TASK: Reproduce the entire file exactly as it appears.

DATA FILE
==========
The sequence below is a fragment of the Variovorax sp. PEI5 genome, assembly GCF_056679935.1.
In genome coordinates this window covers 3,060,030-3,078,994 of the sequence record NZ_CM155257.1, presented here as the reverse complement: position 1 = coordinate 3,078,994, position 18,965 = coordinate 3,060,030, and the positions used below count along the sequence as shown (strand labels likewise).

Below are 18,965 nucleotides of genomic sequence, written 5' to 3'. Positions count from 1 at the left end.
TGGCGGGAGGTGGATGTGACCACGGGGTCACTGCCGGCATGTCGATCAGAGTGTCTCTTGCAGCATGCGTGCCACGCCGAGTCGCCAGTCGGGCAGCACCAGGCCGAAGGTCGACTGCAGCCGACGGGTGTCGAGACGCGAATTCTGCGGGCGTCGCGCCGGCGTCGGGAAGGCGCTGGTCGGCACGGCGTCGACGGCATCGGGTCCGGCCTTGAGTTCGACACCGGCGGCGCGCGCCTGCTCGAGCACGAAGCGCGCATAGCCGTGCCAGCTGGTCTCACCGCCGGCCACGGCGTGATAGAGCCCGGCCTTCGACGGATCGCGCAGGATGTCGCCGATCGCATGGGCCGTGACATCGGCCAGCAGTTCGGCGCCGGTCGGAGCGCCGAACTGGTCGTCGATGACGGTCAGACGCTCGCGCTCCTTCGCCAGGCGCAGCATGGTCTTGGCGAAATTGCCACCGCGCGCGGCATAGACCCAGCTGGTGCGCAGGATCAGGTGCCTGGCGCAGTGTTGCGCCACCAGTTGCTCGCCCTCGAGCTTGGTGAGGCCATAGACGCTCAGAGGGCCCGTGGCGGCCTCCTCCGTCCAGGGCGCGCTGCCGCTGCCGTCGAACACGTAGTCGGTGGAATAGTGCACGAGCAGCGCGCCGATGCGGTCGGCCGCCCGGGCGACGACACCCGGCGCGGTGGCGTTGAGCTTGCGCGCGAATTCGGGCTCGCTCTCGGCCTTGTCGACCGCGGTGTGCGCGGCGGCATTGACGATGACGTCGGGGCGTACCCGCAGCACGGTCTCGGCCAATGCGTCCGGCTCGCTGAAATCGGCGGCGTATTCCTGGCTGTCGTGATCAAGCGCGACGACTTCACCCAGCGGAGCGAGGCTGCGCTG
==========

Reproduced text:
The sequence below is a fragment of the Variovorax sp. PEI5 genome, assembly GCF_056679935.1.
In genome coordinates this window covers 3,060,030-3,078,994 of the sequence record NZ_CM155257.1, presented here as the reverse complement: position 1 = coordinate 3,078,994, position 18,965 = coordinate 3,060,030, and the positions used below count along the sequence as shown (strand labels likewise).

Below are 18,965 nucleotides of genomic sequence, written 5' to 3'. Positions count from 1 at the left end.
TGGCGGGAGGTGGATGTGACCACGGGGTCACTGCCGGCATGTCGATCAGAGTGTCTCTTGCAGCATGCGTGCCACGCCGAGTCGCCAGTCGGGCAGCACCAGGCCGAAGGTCGACTGCAGCCGACGGGTGTCGAGACGCGAATTCTGCGGGCGTCGCGCCGGCGTCGGGAAGGCGCTGGTCGGCACGGCGTCGACGGCATCGGGTCCGGCCTTGAGTTCGACACCGGCGGCGCGCGCCTGCTCGAGCACGAAGCGCGCATAGCCGTGCCAGCTGGTCTCACCGCCGGCCACGGCGTGATAGAGCCCGGCCTTCGACGGATCGCGCAGGATGTCGCCGATCGCATGGGCCGTGACATCGGCCAGCAGTTCGGCGCCGGTCGGAGCGCCGAACTGGTCGTCGATGACGGTCAGACGCTCGCGCTCCTTCGCCAGGCGCAGCATGGTCTTGGCGAAATTGCCACCGCGCGCGGCATAGACCCAGCTGGTGCGCAGGATCAGGTGCCTGGCGCAGTGTTGCGCCACCAGTTGCTCGCCCTCGAGCTTGGTGAGGCCATAGACGCTCAGAGGGCCCGTGGCGGCCTCCTCCGTCCAGGGCGCGCTGCCGCTGCCGTCGAACACGTAGTCGGTGGAATAGTGCACGAGCAGCGCGCCGATGCGGTCGGCCGCCCGGGCGACGACACCCGGCGCGGTGGCGTTGAGCTTGCGCGCGAATTCGGGCTCGCTCTCGGCCTTGTCGACCGCGGTGTGCGCGGCGGCATTGACGATGACGTCGGGGCGTACCCGCAGCACGGTCTCGGCCAATGCGTCCGGCTCGCTGAAATCGGCGGCGTATTCCTGGCTGTCGTGATCAAGCGCGACGACTTCACCCAGCGGAGCGAGGCTGCGCTG